It is a prime opportunity to reflect on your true core values and assess what may have led you to abandon your values in the particular circumstance (e.g., your beliefs, thoughts, emotions, etc.). You can also notice how this action or reaction may have negatively impacted yourself and others.
(5) To Embrace Impermanence, Lack of Control and Adapting to Change – Everything in life is impermanent and there are really no real guarantees in life. We often do not have control over the things that happen to us and must expect adversity and challenges. This requires us to build our coping skills and find productive ways to adapt to change and cope with whatever comes our way, whether it be positive or negative.
(6) Evaluate Meaning in Your Relationships – This may give you an opportunity to strengthen your relationships and may be the perfect time to remove unhealthy relationships from your life. If you have hurt someone, take the opportunity to discover what really motivated your actions. Think about how your action(s) affected yourself and others. Think of ways in which to possibly repair those relationships and also decide how you will behave differently in the future.
(7) To Live Mindfully and Be in The Present Moment – If you are stuck in the regret, so much so that you are preoccupied with it or it is getting in the way of moving forward or taking action on behalf of your values, you have a fundamental choice as to whether you will continue to regret or mindfully and compassionately forgive yourself.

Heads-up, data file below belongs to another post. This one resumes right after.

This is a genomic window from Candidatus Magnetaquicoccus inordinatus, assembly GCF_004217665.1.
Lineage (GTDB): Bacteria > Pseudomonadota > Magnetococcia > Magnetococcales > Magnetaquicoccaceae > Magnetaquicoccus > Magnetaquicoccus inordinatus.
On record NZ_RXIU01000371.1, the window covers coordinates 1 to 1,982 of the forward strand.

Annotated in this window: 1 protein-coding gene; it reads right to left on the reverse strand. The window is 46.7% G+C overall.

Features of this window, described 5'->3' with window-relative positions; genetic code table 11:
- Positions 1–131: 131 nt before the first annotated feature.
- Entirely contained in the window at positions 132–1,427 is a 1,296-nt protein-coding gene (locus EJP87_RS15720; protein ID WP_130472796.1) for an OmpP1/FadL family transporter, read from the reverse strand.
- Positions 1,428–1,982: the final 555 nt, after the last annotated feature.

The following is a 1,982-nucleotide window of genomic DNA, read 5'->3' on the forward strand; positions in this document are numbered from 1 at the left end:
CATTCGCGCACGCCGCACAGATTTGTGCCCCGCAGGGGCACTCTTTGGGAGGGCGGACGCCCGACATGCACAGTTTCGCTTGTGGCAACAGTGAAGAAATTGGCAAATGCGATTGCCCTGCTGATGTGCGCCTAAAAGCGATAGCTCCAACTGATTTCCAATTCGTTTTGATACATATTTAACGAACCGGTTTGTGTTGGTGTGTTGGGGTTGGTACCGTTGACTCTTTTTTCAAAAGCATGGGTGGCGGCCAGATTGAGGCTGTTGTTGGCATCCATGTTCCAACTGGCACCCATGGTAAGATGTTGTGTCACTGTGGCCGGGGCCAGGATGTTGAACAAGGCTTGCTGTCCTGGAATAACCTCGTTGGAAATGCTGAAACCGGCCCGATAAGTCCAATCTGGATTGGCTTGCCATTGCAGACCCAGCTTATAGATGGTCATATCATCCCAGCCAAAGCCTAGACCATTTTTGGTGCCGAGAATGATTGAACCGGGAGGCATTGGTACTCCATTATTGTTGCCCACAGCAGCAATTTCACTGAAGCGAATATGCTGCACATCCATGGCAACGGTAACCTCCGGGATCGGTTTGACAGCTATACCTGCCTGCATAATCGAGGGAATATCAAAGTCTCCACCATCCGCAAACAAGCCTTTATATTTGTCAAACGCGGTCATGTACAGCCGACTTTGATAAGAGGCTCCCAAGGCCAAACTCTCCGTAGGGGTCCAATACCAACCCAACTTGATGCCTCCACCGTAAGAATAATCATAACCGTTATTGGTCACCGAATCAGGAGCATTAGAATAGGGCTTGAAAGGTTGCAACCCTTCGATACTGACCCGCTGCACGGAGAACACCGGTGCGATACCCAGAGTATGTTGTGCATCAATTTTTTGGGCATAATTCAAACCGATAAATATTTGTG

While you can and will most likely have a negative emotional reaction to when and how your actions have directly and adversely affected yourself or others, remind yourself that you are living in the past and it is taking away from being in the present moment and fully enjoying and embracing your life. Staying stuck in the past will inevitably evoke more anger, anxiety, shame, and disappointment. Purposefully and consciously bring yourself to the here and now even if your mind has another agenda.
(8) How to Turn Regret into Gratitude – The sentiment isn’t to just forget the past and just move on but rather to accept what has happened has happened, that you can’t turn back time, that you need to feel the anxiety and shame and distress so that you will make different and better decisions in the future. Moreover, to intentionally look to live out the future more mindfully and meaningfully. Acceptance is an active process and isn’t contingent on wanting, liking, condoning or encouraging your regretful behaviors. You can find a way to archive it into your history, rather than it being defined as your story or an integral part of your identity.
As Viktor Frankl remarked, “Even the most negative aspects of human existence, such as guilt, suffering, and death, can be viewed positively, given the right attitude.” He suggests finding meaning in your suffering and suggests that if you do that directly, you can learn from it and the regret and guilt can dissipate.
Our mind causes us to extrapolate and hone in on the negativity and most challenging and emotionally uncomfortable parts of situations and circumstances. We innately remember those heart wrenching moments which we habitually play over and over in our minds to make sense of it, in a wish to rework and change it, and imagine how the circumstances could be different and better “if only.”
Showing compassion to ourselves for our fallible and human imperfections, is not a mechanism to minimize or rationalize our negative behaviors. Rather, it is a way to tap into our intrinsic values and decide what didn’t work for us in the past and directly and consciously decide how we want to live out the rest of our lives in line with those core values. As much as our mind hyper-focuses on our regrets, as a mechanism to incessantly protect us so that we keenly remember the past and avoid redoing or repeating it, we recognize that we can’t go back, but rather we can strive to make our future more hopeful and meaningful.